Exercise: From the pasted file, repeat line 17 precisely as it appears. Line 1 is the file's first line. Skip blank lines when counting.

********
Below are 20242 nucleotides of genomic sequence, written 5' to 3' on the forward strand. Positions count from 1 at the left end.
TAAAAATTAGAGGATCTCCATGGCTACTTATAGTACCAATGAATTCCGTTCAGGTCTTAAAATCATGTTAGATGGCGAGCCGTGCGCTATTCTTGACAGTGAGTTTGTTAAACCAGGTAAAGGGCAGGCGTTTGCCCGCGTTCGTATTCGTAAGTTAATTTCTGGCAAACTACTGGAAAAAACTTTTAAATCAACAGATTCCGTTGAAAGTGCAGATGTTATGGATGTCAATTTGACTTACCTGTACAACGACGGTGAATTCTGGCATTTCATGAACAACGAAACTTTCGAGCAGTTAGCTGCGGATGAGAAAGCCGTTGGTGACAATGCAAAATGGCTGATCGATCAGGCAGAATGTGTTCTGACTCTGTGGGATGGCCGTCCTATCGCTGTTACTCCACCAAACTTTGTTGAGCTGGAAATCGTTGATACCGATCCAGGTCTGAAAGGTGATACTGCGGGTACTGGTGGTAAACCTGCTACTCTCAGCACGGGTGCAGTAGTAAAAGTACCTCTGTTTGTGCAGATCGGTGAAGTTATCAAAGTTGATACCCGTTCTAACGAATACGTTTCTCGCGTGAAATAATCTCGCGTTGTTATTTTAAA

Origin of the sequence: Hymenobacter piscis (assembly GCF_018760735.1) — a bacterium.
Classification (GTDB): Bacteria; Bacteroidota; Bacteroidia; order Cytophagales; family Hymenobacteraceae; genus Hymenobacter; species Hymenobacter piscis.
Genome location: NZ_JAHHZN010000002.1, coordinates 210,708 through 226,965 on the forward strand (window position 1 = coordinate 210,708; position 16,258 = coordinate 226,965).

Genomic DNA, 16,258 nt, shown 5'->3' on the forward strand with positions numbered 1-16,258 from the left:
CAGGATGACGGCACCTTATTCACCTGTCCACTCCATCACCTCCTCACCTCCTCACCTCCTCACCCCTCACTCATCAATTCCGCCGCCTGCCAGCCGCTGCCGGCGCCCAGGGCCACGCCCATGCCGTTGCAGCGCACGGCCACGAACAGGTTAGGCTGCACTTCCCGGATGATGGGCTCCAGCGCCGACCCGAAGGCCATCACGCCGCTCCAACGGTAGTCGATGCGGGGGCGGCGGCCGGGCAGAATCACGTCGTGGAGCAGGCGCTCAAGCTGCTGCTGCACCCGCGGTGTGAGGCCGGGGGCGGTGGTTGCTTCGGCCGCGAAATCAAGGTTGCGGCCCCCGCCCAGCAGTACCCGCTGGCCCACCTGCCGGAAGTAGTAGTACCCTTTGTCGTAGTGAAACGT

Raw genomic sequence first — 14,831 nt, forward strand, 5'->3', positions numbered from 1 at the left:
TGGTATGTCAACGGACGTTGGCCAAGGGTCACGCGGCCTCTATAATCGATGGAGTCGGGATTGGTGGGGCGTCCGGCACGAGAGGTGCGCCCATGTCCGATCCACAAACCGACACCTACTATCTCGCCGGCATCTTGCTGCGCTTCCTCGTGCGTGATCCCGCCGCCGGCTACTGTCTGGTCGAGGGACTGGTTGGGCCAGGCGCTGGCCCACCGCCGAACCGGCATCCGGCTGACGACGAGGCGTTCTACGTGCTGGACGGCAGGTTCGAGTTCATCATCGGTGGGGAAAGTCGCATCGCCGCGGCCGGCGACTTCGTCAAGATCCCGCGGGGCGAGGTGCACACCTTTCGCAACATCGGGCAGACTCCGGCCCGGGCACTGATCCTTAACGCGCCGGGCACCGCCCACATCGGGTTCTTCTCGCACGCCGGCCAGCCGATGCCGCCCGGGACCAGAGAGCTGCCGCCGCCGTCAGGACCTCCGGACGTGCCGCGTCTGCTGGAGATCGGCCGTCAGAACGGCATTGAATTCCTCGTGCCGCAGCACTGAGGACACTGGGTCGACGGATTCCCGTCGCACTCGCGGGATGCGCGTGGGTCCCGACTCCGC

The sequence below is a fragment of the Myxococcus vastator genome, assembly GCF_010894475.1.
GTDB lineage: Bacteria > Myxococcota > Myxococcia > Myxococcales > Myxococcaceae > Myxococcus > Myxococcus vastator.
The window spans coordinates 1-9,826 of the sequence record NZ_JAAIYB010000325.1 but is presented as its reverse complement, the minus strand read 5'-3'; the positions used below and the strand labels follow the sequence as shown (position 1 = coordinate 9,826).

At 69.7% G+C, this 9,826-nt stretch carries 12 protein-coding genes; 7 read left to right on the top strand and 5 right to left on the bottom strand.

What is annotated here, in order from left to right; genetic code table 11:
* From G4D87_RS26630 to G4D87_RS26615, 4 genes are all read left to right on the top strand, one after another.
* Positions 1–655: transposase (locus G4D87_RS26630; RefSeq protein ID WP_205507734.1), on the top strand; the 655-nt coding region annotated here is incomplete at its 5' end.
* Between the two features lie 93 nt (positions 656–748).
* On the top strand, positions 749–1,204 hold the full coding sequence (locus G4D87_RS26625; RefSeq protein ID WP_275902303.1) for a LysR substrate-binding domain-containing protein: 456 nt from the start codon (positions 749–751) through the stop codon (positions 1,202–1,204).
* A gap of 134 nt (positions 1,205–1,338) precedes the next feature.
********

* Between the two features lie 93 nt (positions 656–748).